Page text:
Christmas can be a really stressful time for many families, and whoever is doing the organising if you’re celebrating with family or other visitors. Getting those Christmas essentials ready.

There are ways you can reduce the stress:

Start thinking about Christmas it early.

Plan for every possibility (especially important when there’s a pandemic around).

Buy gradually for non perishables to avoid having to get everything at the last minute (but hide it from the family if they have a tendency to eat what they find).

Don’t go too mad, you don’t want to be left with food that won’t be eaten or an insane amount of unplayed with toys.

While we all think about Christmas lunch or dinner, who to invite or not, and the travel logistics, there are essentials that sometimes get forgotten. That’s when you’ll be trying to find the one garage that’s got a shop attached and is open on Christmas day. Or queuing outside the one convenience store opening for a couple of hours, along with everyone else who’s forgotten to get extra milk.

Essentials you need at home at Christmas

Of course nowadays, it matters less if you forget the essentials, because most supermarkets do open on Boxing Day, so you don’t have to stock up for 2 weeks. But it is nice to hunker down at home for at least a week and not worry about having to pick up batteries for all the electronic toys the children have been bought..

The Christmas essentials you need to be ready

Batteries. If you’ve got babies or toddlers, get in C6 or D batteries as larger children’s toys often have these. Otherwise stock up on AA and AAAs, because people rarely send batteries along with gifts that need them..

Extension cables for multiple plugs. Especially important if you want to keep gadget obsessed tweens or teens in the family room together while all their gadgets are charging. (You can never find your spare extension cable when you’re looking for them)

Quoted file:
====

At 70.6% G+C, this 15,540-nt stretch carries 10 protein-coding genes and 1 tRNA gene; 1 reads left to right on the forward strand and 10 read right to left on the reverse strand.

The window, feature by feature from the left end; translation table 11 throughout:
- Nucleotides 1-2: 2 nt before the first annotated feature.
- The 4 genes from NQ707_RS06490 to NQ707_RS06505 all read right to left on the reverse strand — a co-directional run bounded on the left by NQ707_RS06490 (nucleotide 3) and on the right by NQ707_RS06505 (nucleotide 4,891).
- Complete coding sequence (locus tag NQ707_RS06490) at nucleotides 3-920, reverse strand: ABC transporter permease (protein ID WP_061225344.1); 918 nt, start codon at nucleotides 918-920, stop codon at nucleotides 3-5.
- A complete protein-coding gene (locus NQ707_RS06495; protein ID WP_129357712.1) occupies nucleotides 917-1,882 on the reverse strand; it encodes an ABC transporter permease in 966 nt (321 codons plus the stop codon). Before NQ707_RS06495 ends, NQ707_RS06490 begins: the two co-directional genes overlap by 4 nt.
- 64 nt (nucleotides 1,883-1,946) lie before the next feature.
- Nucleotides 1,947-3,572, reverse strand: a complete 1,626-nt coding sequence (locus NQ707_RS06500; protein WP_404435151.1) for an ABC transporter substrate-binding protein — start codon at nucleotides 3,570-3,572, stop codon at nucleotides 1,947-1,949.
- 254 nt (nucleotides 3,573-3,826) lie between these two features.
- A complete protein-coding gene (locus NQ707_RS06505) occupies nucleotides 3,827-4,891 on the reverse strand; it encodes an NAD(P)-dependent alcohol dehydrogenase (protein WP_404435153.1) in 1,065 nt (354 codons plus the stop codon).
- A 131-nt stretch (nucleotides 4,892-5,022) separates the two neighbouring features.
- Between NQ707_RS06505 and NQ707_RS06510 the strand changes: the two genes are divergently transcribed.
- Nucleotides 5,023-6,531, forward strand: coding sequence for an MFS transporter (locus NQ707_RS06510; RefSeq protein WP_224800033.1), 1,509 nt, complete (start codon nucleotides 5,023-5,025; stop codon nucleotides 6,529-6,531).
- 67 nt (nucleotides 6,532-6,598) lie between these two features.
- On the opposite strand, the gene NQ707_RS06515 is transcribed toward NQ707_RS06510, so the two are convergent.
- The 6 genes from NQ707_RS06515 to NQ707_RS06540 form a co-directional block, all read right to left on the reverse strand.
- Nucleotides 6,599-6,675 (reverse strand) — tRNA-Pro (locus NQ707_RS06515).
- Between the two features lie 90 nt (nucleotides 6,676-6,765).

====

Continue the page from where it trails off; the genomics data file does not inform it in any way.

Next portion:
Torch. We have a few, but some don’t work, others are rubbish. The good ones seem to disappear (over to the farm I suspect in our case), never to be seen again. So a couple of good torches, and hide one so you can find it if the others go walkies. Helpful for any evening walks to see local lights or walking back from church after midnight mass if you live somewhere without street lighting.

Candles and matches. I rarely use candles, but at Christmas sometimes it’s nice to light one with a Christmassy smell. Plus if there are power cuts, you need some light.

Back up meal. You never know when a meal might go wrong, so don’t just rely on having only one meal in the house. Have something in the freezer as back up, or have something else fast and easy to whip up. If you’ve got a camping stove, make sure you’ve got gas for it if the gas or electricity goes off, to warm up a quick back up meal.

Freezer space. If you’ve got a chest freezer it’s easier (well, maybe not as you’re more likely to fill it up if you’re like me). Make sure in the month before Christmas you start working your way through what’s in the freezer to make space for what’s needed over the holiday period. You might want to make food in advance and freeze it for re-heating later. Plus freezers are invaluable for leftovers.

Spare wrapping paper or gift bags. Quite often you’ll run out of wrapping paper, and have last minute gifts that you dig out of the present box of spares. You don’t need specific wrapping paper, brown paper with some pretty twine and a gift tag will do fine. Or you could even make gift bags from card or even magazine pages. Alternatively try Japanese Furoshiki which is gift wrapping with fabric which can then be reused afterwards.

Stocked up medicine drawer. If you’ve got children, get in Calpol or Nurofen. For everyone else paracetamol, and maybe antacid, diarrhoea relief and antihistamine .

Board games. When we were children, my mum used to buy a board game for us as a family each year for Christmas. We go through phases playing games (the OH refused so we’re limited by games for 2 players unless we’ve got visitors), but there’s always new ones released ahead of Christmas, and they’re a great way to get over family arguments (and hopefully not start any). If you prefer quizzes, why not use Alexa for these and other activities.

What else would you add to the list?

This is part of my Blogmas series. Here’s the last 5 days’ posts.

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